Growing Chinkapin Oak (Quercus muehlenbergii)
Consider the North American native Chinkapin oak when selecting a shade tree for your landscape. This relatively fast-growing oak attracts hummingbirds, butterflies, and other birds to the landscape.
This member of the white oak group grows 40-50’ tall and wider in the landscape. The name chinkapin refers to the shape of the leaves that resemble the North American native chestnut tree often called a chinkapin.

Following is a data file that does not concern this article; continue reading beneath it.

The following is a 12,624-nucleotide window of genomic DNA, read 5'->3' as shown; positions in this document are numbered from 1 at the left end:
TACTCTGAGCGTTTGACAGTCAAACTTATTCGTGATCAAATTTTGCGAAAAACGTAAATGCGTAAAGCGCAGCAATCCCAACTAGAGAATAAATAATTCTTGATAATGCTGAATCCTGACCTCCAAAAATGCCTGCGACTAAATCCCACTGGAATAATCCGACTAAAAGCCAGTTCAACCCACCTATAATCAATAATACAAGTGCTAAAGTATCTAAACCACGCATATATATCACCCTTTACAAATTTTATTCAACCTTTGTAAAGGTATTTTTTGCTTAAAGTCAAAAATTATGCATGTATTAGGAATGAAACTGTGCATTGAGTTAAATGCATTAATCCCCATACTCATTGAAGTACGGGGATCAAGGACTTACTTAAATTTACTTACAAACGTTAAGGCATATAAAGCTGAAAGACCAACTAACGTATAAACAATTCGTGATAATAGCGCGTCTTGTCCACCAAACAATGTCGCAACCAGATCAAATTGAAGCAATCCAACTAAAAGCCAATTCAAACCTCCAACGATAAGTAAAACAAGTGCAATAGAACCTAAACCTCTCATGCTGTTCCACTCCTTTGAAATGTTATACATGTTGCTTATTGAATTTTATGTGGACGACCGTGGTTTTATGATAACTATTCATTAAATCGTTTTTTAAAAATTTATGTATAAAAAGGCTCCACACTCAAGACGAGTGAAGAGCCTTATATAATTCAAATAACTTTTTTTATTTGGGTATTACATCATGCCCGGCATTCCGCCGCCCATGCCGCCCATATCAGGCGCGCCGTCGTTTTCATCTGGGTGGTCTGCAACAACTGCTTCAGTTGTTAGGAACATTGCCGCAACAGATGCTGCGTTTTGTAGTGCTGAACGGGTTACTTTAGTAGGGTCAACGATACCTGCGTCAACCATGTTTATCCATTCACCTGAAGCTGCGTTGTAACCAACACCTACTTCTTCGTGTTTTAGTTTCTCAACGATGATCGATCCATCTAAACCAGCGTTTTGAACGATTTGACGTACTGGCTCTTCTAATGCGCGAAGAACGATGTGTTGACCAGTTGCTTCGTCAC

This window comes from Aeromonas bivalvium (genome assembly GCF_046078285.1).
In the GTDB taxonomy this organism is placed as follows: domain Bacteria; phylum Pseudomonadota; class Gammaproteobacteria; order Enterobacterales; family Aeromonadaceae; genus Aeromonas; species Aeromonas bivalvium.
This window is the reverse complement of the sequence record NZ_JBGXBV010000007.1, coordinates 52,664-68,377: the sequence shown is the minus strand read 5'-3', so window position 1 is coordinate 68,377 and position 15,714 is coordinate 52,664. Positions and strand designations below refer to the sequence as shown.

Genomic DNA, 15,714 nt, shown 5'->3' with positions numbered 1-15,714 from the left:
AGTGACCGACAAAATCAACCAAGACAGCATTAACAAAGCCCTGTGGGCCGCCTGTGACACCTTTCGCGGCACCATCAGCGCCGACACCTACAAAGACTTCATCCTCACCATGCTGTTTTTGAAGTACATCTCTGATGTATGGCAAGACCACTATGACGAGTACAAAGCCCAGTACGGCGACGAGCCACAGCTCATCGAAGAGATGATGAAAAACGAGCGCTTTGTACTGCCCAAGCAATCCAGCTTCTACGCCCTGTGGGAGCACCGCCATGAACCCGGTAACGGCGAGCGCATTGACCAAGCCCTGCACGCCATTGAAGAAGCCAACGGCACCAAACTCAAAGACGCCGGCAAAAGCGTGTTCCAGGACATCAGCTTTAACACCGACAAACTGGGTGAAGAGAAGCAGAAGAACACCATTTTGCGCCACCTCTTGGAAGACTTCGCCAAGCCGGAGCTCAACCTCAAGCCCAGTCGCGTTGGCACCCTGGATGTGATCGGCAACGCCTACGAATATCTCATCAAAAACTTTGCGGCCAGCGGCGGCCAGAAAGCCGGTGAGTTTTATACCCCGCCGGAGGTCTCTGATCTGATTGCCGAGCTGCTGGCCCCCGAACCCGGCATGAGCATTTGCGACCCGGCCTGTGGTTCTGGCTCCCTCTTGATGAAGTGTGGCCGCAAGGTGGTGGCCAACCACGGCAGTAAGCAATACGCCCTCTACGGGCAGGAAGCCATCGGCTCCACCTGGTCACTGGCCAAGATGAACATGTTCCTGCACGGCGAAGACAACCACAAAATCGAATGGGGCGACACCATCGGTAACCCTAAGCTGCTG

The leaves are dark green above and dull green below. They turn yellow, orange-brown, or purplish gray in fall. Sweet acorns form each year and are a favorite of some birds and small mammals. These need to be processed properly before you can eat them.
Chinkapin oak is tolerant of alkaline, sandy, and rocky soils. Grow this zone 4 to 8 hardy tree in full or part sun and well-drained soil. Once established, it is drought tolerant.
A bit more information: The Chinkapin oak’s straight wood was used as fence posts by early pioneers in Ohio, Kentucky, and Indiana. The wood also fueled steamships and was used as railroad ties in the Midwest.
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